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LYON, France — Like every other member of the United States women’s national team, Jessica McDonald wants to win the World Cup Sunday. It’s just that she has a motivation that is unique among the 23-player roster.
She wants to win for her son.
“I’m out here not just representing the state I am from, not just my family name, not just the United States, but all the moms out there,” McDonald said Wednesday before U.S. practice. “That’s super cool for me.”
McDonald, 31, has a 7-year-old son, Jeremiah. She is the only mother on the squad.
Meet America’s foremost soccer mom.
The challenges are everywhere – physical, mental, emotional and so on. McDonald understands the grind; she is a veteran in the National Women’s Soccer League. The World Cup though is a long, pressure-filled tournament. The American team has been in Europe going on five weeks now, a period that was preceded by training camps and a nationwide send-off tour.
There is essentially no normalcy for the players.
Jeremiah came over in the middle of the tournament. And while seeing her son has lifted McDonald’s spirits, each visit is fleeting. The job of practice and preparation is all-encompassing. The other players have only themselves to focus on. McDonald knows better than to cheat the team.
“What I am working hardest for is for my kid, for a better future for him,” McDonald said. “I want this to inspire him. He’s at an age where he’s going to remember this. He’s going to remember being in France. And hopefully whatever it is he does in the future, this is going to inspire him.
“So that, deep down, is what makes me so happy with this experience, because he’s a part of it as well,” she continued.
McDonald’s journey here has not been direct. A native of Glendale, Arizona, she played collegiately at the University of North Carolina and was on a number of the junior national teams. She never managed a call-up to the top squad, though. Her last international appearance came with the Under-23 team in 2009.
Jeremiah came along in 2012, in the middle of a seven-year stretch where McDonald competed on a number of professional teams, but not the USWNT as it won World Cups and Olympic golds. With each passing year, her chances grew dimmer. Generally the team is going to take chances on younger players who might still blossom.
Then in 2016, at the age of 28, she got called up. She was unusually old for a debut. McDonald considered it a lifelong accomplishment but not necessarily one that would lead to more than a few appearances in friendlies or smaller tournaments.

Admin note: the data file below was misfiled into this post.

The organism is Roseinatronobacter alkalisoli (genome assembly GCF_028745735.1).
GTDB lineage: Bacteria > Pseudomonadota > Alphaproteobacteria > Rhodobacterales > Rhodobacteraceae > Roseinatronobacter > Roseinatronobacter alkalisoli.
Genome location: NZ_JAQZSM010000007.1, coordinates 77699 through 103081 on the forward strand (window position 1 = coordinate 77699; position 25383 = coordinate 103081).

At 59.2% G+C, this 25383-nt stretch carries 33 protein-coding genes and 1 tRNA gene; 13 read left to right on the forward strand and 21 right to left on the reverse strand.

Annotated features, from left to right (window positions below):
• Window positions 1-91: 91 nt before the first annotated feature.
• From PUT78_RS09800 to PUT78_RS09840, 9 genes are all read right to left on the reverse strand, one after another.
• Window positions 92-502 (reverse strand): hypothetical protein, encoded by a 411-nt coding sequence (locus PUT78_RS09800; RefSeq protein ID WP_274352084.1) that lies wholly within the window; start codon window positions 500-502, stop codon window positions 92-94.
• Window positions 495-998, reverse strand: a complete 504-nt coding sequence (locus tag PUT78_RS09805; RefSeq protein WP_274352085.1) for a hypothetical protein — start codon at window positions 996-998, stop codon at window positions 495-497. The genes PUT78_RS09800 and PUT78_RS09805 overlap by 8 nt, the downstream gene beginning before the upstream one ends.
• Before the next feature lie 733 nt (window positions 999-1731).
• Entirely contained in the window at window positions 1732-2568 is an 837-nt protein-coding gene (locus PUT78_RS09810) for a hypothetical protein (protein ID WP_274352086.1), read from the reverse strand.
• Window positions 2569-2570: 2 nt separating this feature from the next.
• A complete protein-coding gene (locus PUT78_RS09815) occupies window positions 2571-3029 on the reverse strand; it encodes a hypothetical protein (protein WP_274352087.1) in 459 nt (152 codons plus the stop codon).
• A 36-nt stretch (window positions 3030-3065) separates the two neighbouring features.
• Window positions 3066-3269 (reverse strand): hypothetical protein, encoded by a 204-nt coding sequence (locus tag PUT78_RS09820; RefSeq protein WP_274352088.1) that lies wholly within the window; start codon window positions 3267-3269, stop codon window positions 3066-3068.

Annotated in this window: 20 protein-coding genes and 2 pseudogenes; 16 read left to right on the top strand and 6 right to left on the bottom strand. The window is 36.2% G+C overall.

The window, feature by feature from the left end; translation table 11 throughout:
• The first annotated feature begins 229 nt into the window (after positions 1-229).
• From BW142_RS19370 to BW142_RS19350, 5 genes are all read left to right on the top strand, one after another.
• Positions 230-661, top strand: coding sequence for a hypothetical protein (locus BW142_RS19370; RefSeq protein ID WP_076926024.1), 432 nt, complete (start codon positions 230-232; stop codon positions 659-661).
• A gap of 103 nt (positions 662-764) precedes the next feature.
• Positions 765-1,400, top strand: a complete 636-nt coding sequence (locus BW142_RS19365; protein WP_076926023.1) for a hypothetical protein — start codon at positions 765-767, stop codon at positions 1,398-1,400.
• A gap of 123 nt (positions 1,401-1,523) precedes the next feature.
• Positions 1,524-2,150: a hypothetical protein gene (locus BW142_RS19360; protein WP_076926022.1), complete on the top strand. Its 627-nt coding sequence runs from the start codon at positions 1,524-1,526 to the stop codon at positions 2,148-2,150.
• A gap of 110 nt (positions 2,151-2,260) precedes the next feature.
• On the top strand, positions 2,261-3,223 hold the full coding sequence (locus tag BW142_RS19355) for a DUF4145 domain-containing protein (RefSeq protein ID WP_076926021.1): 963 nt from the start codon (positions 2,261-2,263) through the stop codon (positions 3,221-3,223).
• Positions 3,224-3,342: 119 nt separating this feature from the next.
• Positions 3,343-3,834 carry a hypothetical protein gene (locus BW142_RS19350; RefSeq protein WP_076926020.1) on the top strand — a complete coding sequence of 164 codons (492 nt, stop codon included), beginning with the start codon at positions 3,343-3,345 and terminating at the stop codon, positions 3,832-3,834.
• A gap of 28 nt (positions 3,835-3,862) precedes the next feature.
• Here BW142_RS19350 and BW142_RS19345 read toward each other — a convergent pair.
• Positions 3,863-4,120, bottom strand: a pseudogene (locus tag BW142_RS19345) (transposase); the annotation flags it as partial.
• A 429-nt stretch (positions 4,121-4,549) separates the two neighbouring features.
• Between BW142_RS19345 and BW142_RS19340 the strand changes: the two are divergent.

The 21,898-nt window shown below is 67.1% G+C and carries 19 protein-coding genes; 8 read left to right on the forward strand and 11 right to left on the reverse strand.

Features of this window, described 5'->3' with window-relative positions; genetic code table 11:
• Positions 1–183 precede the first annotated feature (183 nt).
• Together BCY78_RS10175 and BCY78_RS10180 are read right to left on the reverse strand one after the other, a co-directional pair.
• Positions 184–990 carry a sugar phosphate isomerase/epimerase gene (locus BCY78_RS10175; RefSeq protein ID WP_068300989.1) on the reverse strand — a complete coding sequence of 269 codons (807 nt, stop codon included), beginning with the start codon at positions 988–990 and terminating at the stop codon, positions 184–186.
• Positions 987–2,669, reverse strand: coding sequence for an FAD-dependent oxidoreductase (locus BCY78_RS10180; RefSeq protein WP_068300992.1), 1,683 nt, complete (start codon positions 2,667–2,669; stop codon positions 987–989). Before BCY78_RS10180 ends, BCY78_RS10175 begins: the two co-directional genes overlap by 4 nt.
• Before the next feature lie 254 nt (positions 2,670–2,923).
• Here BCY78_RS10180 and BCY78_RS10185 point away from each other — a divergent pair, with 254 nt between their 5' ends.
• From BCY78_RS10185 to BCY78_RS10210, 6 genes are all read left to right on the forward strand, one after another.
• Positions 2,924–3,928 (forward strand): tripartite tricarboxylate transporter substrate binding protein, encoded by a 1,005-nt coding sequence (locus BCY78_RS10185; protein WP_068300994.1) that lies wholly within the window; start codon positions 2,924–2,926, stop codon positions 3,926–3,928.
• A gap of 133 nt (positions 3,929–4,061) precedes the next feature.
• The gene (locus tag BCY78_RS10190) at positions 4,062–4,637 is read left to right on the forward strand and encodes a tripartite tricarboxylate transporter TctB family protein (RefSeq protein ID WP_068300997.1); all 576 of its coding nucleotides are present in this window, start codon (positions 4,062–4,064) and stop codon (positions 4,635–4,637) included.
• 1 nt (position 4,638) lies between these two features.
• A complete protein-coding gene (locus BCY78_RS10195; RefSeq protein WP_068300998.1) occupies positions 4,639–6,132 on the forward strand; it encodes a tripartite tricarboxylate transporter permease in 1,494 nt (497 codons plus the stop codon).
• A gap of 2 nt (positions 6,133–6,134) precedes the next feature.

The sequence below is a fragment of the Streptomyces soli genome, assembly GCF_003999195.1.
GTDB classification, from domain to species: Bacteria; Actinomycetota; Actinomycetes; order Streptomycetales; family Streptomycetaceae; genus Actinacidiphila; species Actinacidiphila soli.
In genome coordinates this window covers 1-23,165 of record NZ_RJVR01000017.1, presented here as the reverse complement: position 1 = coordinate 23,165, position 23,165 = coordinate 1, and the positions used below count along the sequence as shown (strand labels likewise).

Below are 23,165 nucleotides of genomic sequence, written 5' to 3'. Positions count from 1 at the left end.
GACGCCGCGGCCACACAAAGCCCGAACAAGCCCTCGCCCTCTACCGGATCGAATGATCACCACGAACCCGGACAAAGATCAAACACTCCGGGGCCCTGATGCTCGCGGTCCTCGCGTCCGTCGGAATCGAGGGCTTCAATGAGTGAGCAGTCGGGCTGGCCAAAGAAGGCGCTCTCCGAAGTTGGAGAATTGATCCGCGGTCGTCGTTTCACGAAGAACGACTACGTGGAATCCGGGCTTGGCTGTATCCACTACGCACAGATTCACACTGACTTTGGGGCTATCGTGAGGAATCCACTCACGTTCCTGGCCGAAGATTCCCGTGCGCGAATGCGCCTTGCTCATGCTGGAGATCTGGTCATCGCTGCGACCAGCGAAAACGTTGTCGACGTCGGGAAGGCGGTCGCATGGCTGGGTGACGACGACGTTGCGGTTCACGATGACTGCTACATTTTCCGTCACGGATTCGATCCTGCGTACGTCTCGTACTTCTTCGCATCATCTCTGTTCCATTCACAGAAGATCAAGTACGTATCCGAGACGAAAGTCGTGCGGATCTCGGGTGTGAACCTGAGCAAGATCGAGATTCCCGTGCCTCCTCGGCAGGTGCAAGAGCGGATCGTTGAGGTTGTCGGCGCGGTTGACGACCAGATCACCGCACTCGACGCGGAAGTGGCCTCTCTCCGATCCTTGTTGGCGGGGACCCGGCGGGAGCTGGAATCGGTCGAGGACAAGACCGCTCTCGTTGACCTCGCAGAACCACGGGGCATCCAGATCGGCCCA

She did appear in a few games. There was also a nearly 18-month stretch when she wasn’t with the team. It seemed her time had passed. Yet she never stopped dreaming of the World Cup and thus never stopped trying to make the team.
“I wanted to be able to tell my son that I went for it,” McDonald said.
When coach Jill Ellis finalized the World Cup roster this spring, McDonald was on it.
“When I got my first cap I never thought I’d be here,” McDonald said. “… Since I had about a year and a half break from the national team, I thought my chances were kind of out the window.
“To be here now, I am overwhelmed with joy because I am surprised. My journey has been up and down a little bit. Everything that has to do with success for me has sort of become a shock to me. You work so hard, you work so hard and it happens, you’re like, 'What, wait, it’s happening to me?'”
McDonald is neither a star, nor even a starter. It is very unlikely she will play in Sunday’s World Cup final (11 a.m. ET). Her job here is mainly to serve as a practice player that helps the regulars stay sharp and prepared.
Part of this is the reality of being an American. McDonald could play, if not start, on nearly any other team in this tournament. You just have to embrace it.
“To be [among] the 23 best in the world,” McDonald said, “is a really humbling experience.”
During group stage play early in the tournament, Ellis rewarded her by subbing her in during the second half of the Americans’ 3-0 victory over Chile. It meant Jessica McDonald had earned a very rare title: World Cup player.
“Do we think about [playing more]? Probably,” McDonald acknowledged, speaking for all the bench players. “But we are here for the team. The team comes first and then we kind of put ourselves second.”
So she trains at the highest level while juggling all the challenges of trying to raise a growing, active boy – in this case while in another country with a very high-pressure, high-demand job. Maybe her toughest task, she said, is making sure Jeremiah understands why she has other priorities right now.
This is kind of a big deal.
“We are kind of separated throughout the World Cup and then we come together and then we are separated again,” McDonald said. “So that can be an emotional roller-coaster for him … just convincing him, ‘Hey, buddy I’ve got to go to soccer practice right now.’ And, ‘Mommy has to take care of business.’ So that kind of calms him down.”
There is only one game left now, though. One game to glory. For Jessica McDonald, just being here once seemed impossible and being here as a mother in her 30s even more remote than that.
Yet there she is. Playing for her country. Playing for her son.
“I think it is a really cool accomplishment,” McDonald said. “Especially being a mom.”
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